Nonprofit organizations are important vehicles for change. Indeed, that is part of why they are accorded tax-exempt status. Some are components of a social safety net, providing food and shelter for those in need. Others are trying to advance a cause or protect something supporters value. In common, they all seek to “do good.”
What has always fascinated me is the reason why people are drawn to specific organizations – either as donors or volunteers. In the nonprofit world executives try to understand motivations because it helps us know how to channel someone’s interest. We want to make the experience a positive one so people remain engaged and their efforts help to propel the organization forward.
One person may be motivated by a need for status and want a prominent role. That person might be good as the chair of a gala fundraiser. Another person might be interested in raising her professional profile, so perhaps she would be a good Board candidate. We sometimes see people who associate with an organization to feed their ego and recognizing or awarding them for their contributions is a way to meet that need. But the one that I always find interesting is the person who has a personal connection to the cause.
Often personal commitments are borne out of tragedy. A good example is John Walsh. Most people know the name, but don’t know him based on his early career as a hotel executive. But if you are familiar with the name then you probably know that John’s son, Adam, was kidnapped and killed. He channeled his grief in a positive direction, creating and hosting America’s Most Wanted – a show that is credited with playing a role in the arrest of over 1,000 fugitives.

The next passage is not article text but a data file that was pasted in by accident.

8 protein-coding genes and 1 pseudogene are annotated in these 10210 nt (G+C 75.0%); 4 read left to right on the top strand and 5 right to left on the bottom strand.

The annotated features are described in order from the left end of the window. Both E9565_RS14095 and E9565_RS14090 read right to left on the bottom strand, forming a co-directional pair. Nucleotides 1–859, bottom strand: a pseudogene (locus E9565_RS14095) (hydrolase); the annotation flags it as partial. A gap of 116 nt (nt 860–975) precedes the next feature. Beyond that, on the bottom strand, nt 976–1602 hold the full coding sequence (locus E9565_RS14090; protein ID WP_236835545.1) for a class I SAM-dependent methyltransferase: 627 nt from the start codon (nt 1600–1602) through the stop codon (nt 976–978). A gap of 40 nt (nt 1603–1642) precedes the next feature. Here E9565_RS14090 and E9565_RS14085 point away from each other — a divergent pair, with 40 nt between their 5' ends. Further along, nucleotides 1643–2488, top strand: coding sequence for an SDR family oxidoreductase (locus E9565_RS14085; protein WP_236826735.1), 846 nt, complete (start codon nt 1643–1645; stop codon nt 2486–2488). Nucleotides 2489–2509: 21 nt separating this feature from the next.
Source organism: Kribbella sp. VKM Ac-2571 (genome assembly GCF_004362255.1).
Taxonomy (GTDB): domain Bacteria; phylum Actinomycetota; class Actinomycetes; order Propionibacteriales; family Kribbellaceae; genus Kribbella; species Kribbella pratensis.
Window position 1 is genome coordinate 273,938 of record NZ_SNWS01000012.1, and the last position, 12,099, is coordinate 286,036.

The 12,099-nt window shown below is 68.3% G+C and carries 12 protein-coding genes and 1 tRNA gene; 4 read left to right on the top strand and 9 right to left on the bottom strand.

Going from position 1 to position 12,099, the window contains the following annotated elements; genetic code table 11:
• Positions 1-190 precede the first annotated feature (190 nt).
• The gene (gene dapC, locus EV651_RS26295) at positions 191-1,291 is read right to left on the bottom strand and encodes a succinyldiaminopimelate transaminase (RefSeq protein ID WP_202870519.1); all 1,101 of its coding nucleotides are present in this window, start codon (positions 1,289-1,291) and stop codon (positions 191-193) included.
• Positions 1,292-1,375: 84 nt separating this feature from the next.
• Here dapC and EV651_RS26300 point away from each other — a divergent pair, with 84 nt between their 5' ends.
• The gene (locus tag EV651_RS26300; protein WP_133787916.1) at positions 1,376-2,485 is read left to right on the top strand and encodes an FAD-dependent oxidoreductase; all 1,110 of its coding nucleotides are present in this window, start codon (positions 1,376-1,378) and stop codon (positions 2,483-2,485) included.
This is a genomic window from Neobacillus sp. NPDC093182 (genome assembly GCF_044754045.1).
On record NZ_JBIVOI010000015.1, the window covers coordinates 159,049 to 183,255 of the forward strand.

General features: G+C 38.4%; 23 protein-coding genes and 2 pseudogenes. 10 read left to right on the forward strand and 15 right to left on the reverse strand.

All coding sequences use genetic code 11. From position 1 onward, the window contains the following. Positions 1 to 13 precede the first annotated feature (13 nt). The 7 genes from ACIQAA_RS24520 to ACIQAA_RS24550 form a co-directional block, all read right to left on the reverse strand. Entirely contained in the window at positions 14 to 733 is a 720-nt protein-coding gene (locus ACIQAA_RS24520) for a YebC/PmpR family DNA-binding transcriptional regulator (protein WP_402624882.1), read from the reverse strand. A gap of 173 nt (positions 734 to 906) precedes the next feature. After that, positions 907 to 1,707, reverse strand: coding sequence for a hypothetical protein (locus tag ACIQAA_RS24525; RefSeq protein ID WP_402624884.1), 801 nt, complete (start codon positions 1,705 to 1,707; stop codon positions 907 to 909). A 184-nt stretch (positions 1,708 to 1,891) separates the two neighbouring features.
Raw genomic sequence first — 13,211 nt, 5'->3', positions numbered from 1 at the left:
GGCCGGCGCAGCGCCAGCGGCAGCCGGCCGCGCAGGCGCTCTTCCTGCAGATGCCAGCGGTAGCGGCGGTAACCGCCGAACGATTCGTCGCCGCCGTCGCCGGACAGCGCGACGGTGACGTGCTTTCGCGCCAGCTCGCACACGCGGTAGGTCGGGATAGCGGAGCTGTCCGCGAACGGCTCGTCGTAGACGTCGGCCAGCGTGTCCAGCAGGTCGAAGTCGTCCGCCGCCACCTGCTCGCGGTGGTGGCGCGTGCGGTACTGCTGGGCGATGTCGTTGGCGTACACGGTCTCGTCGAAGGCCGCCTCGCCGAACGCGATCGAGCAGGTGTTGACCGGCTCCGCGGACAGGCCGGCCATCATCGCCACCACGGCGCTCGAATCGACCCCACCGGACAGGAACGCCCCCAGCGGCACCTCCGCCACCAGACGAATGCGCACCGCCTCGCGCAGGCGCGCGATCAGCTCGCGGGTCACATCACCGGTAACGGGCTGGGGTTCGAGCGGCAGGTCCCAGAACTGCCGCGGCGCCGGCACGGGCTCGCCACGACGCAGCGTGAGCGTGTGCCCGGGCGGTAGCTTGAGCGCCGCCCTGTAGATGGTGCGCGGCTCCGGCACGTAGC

There are tons of stories like this one. A person is confronted with a disease, a death, an injustice – something that strikes them on a personal level, often causing a loss. I don’t begrudge the person who has such an experience and just wants to crawl under the covers and shut the world out. But sometimes those folks need a means of channeling their hurt in a positive direction and nonprofits are a way to channel grief toward social change.
It is important for nonprofit leaders to recognize that such a person is dealing with emotional issues. A good friend of mine is an attorney who specializes in helping ordinary people who have been harmed at the hands of corporations to hold them accountable. When we spoke recently, he recounted that he often has to balance the things he knows he needs to do to win a settlement or court victory with the things that individual family members (sometime next-of-kin) want to see happen to address their emotional need for justice. This is difficult for a lawyer, whose job is to be an advocate for the legal rights of his client.
We talked about his desire to introduce his clients – often after the settlement is reached – to the right nonprofit or philanthropic consultancy. This transition from a lawyer to a nonprofit is an important element of the healing process and gives that person a way to take action. Connecting a motivated volunteer, donor, or advocate to an organization that can embrace their interest and channel it into momentum on an issue they both agree on is the nonprofit definition of turning lemons into lemonade.